var loading: Bool { get } var loading: Bool { get }

Javascript Evaluation

UIWebView WKWebView
func stringByEvaluatingJavaScriptFromString(script: String) -> String  
  func evaluateJavaScript(_ javaScriptString: String, completionHandler: ((AnyObject?, NSError?) -> Void)?)


UIWebView WKWebView
var keyboardDisplayRequiresUserAction: Bool  
var scalesPageToFit: Bool  
  var allowsBackForwardNavigationGestures: Bool


WKWebView currently lacks equivalent APIs for paginating content.

  • var paginationMode: UIWebPaginationMode
  • var paginationBreakingMode: UIWebPaginationBreakingMode
  • var pageLength: CGFloat
  • var gapBetweenPages: CGFloat
  • var pageCount: Int { get }

Refactored into WKWebViewConfiguration

The following properties on UIWebView have been factored into a separate configuration object, which is passed into the initializer for WKWebView:

  • var allowsInlineMediaPlayback: Bool
  • var allowsAirPlayForMediaPlayback: Bool
  • var mediaTypesRequiringUserActionForPlayback: WKAudiovisualMediaTypes
  • var suppressesIncrementalRendering: Bool

JavaScript ↔︎ Swift Communication

One of the major improvements over UIWebView is how interaction and data can be passed back and forth between an app and its web content.

Injecting Behavior with User Scripts

WKUserScript allows JavaScript behavior to be injected at the start or end of document load. This powerful feature allows for web content to be manipulated in a safe and consistent way across page requests.

As a simple example, here’s how a user script can be injected to change the background color of a web page:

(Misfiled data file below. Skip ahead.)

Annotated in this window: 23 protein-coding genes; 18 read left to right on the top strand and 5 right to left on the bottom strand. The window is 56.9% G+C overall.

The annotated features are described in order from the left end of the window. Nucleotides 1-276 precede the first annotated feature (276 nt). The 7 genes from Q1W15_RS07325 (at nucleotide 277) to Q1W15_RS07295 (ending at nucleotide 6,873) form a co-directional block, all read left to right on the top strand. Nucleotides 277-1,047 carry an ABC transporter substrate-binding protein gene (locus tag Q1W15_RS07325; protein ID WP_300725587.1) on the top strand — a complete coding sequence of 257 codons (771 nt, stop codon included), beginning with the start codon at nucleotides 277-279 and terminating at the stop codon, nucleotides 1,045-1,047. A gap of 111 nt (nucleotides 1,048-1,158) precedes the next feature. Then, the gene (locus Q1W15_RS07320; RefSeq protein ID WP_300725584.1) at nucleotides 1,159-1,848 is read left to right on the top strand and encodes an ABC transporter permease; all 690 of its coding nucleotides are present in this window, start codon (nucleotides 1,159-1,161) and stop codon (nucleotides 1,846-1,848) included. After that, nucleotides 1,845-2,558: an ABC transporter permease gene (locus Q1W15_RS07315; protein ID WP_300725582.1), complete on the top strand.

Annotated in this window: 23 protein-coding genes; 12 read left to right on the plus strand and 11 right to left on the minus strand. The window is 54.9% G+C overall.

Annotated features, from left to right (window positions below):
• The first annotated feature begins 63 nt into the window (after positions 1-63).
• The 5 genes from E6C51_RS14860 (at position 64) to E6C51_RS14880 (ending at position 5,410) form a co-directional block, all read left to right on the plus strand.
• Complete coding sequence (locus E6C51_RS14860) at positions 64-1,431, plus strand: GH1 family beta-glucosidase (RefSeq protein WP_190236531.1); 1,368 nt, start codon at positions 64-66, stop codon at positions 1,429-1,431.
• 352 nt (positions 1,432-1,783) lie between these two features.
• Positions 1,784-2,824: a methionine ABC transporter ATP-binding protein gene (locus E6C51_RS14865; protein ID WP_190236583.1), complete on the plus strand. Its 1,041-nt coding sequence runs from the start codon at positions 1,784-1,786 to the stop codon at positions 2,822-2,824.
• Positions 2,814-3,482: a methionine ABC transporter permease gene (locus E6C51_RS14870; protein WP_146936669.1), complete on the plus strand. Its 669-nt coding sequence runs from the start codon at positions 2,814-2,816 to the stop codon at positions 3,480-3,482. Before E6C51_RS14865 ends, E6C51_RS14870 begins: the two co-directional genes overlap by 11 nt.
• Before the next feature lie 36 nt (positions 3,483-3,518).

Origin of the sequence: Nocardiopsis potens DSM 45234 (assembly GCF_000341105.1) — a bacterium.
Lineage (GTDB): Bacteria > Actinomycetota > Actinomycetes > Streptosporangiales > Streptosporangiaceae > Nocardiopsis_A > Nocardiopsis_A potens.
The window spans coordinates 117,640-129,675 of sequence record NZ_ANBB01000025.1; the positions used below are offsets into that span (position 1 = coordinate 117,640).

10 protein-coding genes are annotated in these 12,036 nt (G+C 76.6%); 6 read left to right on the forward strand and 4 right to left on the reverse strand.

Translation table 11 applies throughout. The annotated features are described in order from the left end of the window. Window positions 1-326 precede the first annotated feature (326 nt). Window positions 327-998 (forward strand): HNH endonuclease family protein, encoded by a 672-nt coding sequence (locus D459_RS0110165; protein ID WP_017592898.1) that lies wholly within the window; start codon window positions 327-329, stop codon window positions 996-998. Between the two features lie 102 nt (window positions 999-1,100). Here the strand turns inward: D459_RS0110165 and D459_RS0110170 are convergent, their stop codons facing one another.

let source = """
    document.body.style.background = "#777";

let userScript = WKUserScript(source: source,
                              injectionTime: .atDocumentEnd,
                              forMainFrameOnly: true)

let userContentController = WKUserContentController()

let configuration = WKWebViewConfiguration()
configuration.userContentController = userContentController
self.webView = WKWebView(frame: self.view.bounds,
                         configuration: configuration)

When you create a WKUserScript object, you provide JavaScript code to execute, specify whether it should be injected at the start or end of loading the document, and whether the behavior should be used for all frames or just the main frame. The user script is then added to a WKUserContentController, which is set on the WKWebViewConfiguration object passed into the initializer for WKWebView.

This example could easily be extended to perform more significant modifications, such as changing all occurrences of the phrase “the cloud” to “my butt”.

Message Handlers

Communication from web to app has improved significantly as well, with the introduction of message handlers.

Like how console.log prints out information to the Safari Web Inspector, information from a web page can be passed back to the app by invoking:


What’s really great about this API is that JavaScript objects are automatically serialized into native Objective-C or Swift objects.

The name of the handler is configured in add(_:name), which registers a handler conforming to the WKScriptMessageHandler protocol:

class NotificationScriptMessageHandler: NSObject, WKScriptMessageHandler {
    func userContentController(_ userContentController: WKUserContentController,
                               didReceive message: WKScriptMessage)

let userContentController = WKUserContentController()
let handler = NotificationScriptMessageHandler()
userContentController.add(handler, name: "notification")

Now, when a notification comes into the app (such as to notify the creation of a new object on the page) that information can be passed with:

window.webkit.messageHandlers.notification.postMessage({ body: "..." });

Add User Scripts to create hooks for webpage events that use Message Handlers to communicate status back to the app.